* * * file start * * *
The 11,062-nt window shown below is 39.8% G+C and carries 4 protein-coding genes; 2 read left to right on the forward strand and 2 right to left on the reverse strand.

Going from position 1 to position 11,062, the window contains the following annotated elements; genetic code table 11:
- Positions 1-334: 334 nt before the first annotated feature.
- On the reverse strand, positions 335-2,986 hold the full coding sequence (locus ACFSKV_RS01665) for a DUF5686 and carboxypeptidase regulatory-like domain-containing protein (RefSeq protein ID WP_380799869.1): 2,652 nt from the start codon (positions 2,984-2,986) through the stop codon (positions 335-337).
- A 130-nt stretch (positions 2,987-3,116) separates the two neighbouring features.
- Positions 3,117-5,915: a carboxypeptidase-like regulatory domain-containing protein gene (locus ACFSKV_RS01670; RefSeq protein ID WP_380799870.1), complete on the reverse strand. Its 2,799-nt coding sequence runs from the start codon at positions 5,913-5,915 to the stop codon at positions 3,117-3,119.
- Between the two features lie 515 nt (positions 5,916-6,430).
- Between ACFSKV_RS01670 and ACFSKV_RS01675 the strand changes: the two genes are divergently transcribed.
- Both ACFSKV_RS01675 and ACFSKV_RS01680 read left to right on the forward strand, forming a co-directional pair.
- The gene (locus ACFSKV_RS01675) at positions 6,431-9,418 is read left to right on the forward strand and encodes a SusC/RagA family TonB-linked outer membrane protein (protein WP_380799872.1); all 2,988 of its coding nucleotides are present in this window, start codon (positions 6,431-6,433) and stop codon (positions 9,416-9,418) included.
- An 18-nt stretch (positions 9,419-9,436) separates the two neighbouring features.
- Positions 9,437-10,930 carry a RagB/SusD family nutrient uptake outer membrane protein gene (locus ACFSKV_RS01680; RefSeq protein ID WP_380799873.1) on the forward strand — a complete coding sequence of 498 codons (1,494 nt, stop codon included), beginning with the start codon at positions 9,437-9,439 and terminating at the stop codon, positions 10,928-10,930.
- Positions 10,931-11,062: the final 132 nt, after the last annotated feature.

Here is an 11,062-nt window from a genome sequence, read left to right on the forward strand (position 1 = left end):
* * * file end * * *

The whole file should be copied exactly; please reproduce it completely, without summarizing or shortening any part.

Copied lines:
The 11,062-nt window shown below is 39.8% G+C and carries 4 protein-coding genes; 2 read left to right on the forward strand and 2 right to left on the reverse strand.

Going from position 1 to position 11,062, the window contains the following annotated elements; genetic code table 11:
- Positions 1-334: 334 nt before the first annotated feature.
- On the reverse strand, positions 335-2,986 hold the full coding sequence (locus ACFSKV_RS01665) for a DUF5686 and carboxypeptidase regulatory-like domain-containing protein (RefSeq protein ID WP_380799869.1): 2,652 nt from the start codon (positions 2,984-2,986) through the stop codon (positions 335-337).
- A 130-nt stretch (positions 2,987-3,116) separates the two neighbouring features.
- Positions 3,117-5,915: a carboxypeptidase-like regulatory domain-containing protein gene (locus ACFSKV_RS01670; RefSeq protein ID WP_380799870.1), complete on the reverse strand. Its 2,799-nt coding sequence runs from the start codon at positions 5,913-5,915 to the stop codon at positions 3,117-3,119.
- Between the two features lie 515 nt (positions 5,916-6,430).
- Between ACFSKV_RS01670 and ACFSKV_RS01675 the strand changes: the two genes are divergently transcribed.
- Both ACFSKV_RS01675 and ACFSKV_RS01680 read left to right on the forward strand, forming a co-directional pair.
- The gene (locus ACFSKV_RS01675) at positions 6,431-9,418 is read left to right on the forward strand and encodes a SusC/RagA family TonB-linked outer membrane protein (protein WP_380799872.1); all 2,988 of its coding nucleotides are present in this window, start codon (positions 6,431-6,433) and stop codon (positions 9,416-9,418) included.
- An 18-nt stretch (positions 9,419-9,436) separates the two neighbouring features.
- Positions 9,437-10,930 carry a RagB/SusD family nutrient uptake outer membrane protein gene (locus ACFSKV_RS01680; RefSeq protein ID WP_380799873.1) on the forward strand — a complete coding sequence of 498 codons (1,494 nt, stop codon included), beginning with the start codon at positions 9,437-9,439 and terminating at the stop codon, positions 10,928-10,930.
- Positions 10,931-11,062: the final 132 nt, after the last annotated feature.

Here is an 11,062-nt window from a genome sequence, read left to right on the forward strand (position 1 = left end):